Wednesday, February 17, 2010

Play Rogue Online Now!

The original UNIX Rogue is now available for play online, free. Rogue is the game that started the cascade of number-driven ASCII worlds over the past 30 years. Michael Toy and Glenn Wichman programmed the game in C, using the then-new curses.h library. They were university students at the time, and Rogue was distributed across university and public networks over the next 30 years as free, open-source software. The creators retain copyright despite open-sourcing their creation.

A new website has appeared:, the Roguelike Gallery. Currently the site hosts 2 versions of Rogue, with plans to expand. The website hosts the scores of all the players, including online leaderboards and game replays. You can watch others in real-time as they explore the Dungeons of Doom.

Simply SSH to You probably need to use a terminal emulator, and I recommend PuTTY, a free Telnet/SSH client. The username is "rodney" and the password is "yendor".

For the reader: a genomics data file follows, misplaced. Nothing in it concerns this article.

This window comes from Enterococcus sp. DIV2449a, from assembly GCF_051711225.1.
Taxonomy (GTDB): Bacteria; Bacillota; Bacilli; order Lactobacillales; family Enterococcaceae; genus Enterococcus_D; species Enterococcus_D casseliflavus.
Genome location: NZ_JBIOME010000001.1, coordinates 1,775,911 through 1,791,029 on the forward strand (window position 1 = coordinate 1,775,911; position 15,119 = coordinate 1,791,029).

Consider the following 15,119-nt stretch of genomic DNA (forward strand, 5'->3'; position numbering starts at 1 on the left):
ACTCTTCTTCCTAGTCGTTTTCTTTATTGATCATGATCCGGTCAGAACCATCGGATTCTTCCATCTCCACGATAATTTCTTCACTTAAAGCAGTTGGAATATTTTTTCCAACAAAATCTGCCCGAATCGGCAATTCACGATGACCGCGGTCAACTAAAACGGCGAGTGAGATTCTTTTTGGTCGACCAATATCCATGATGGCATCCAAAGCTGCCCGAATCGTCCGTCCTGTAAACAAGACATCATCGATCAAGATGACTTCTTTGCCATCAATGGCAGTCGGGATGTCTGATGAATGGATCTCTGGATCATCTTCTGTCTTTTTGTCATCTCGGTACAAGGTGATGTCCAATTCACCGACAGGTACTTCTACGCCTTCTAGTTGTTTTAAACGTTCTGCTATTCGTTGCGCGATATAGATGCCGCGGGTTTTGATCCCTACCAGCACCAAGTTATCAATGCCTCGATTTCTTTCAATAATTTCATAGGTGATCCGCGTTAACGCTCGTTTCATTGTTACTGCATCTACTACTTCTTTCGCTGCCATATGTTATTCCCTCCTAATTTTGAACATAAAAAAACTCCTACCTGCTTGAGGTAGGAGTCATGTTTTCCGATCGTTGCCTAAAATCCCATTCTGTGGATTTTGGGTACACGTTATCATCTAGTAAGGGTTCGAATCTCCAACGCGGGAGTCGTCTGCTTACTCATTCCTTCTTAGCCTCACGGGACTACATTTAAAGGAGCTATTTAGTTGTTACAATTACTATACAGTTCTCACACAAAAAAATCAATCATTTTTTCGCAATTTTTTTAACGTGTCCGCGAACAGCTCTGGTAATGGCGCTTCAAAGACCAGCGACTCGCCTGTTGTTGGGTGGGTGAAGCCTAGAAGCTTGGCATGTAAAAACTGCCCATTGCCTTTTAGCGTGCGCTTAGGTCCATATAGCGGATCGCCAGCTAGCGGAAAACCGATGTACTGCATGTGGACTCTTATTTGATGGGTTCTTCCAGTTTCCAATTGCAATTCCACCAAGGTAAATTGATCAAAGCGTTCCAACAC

If you have no idea what I'm talking about, Telnet and SHH are text-based internet protocols. They are Pre-Web technology, but are still very fun and easy to use.

I encourage all readers to give Rogue a try and set some high scores on!


Anonymous said...

what is the difference between rogue and nethack?

8bitcity said...

Rogue was the original ascii dungeon crawler. From 1982-1984 different people worked on a game inspired by Rogue called "Hack." Later, the DevTeam expanded upon and ported the game to Telnet, thus NetHack (online hack and slash).

Rogue has 26 monsters whereas Nethack has hundreds. Rogue has a dozen or so weapons, Nethack has dozens. Nethack is about 10x the scope of Rogue.

However, both games involve going down into a dungeon and retrieving the Amulet of Yendor.

NetHack has color, and far more advanced settings. There are quests for each class in NetHack, and you can play as Knights, Monks, Samurai, Rogues, Wizards, Cavemen, Tourists, Archeologists, Barbarians, Rangers, Valkyries, Healers, and Priests.

Both games involve luck, but NetHack relies much more on player skill than Rogue. Winning Rogue involves the dungeon spawning the items you need, which is also true of NetHack. But NetHack usually gives the player enough to work with (at least 1/4 games in NetHack feels "lucky", in Rogue, it feels more like 1/15 games.)

Still, both games are very fun. Both games are free to play online, and Nethack has a great online community. Rogue, not so much, but it's gaining some popularity!

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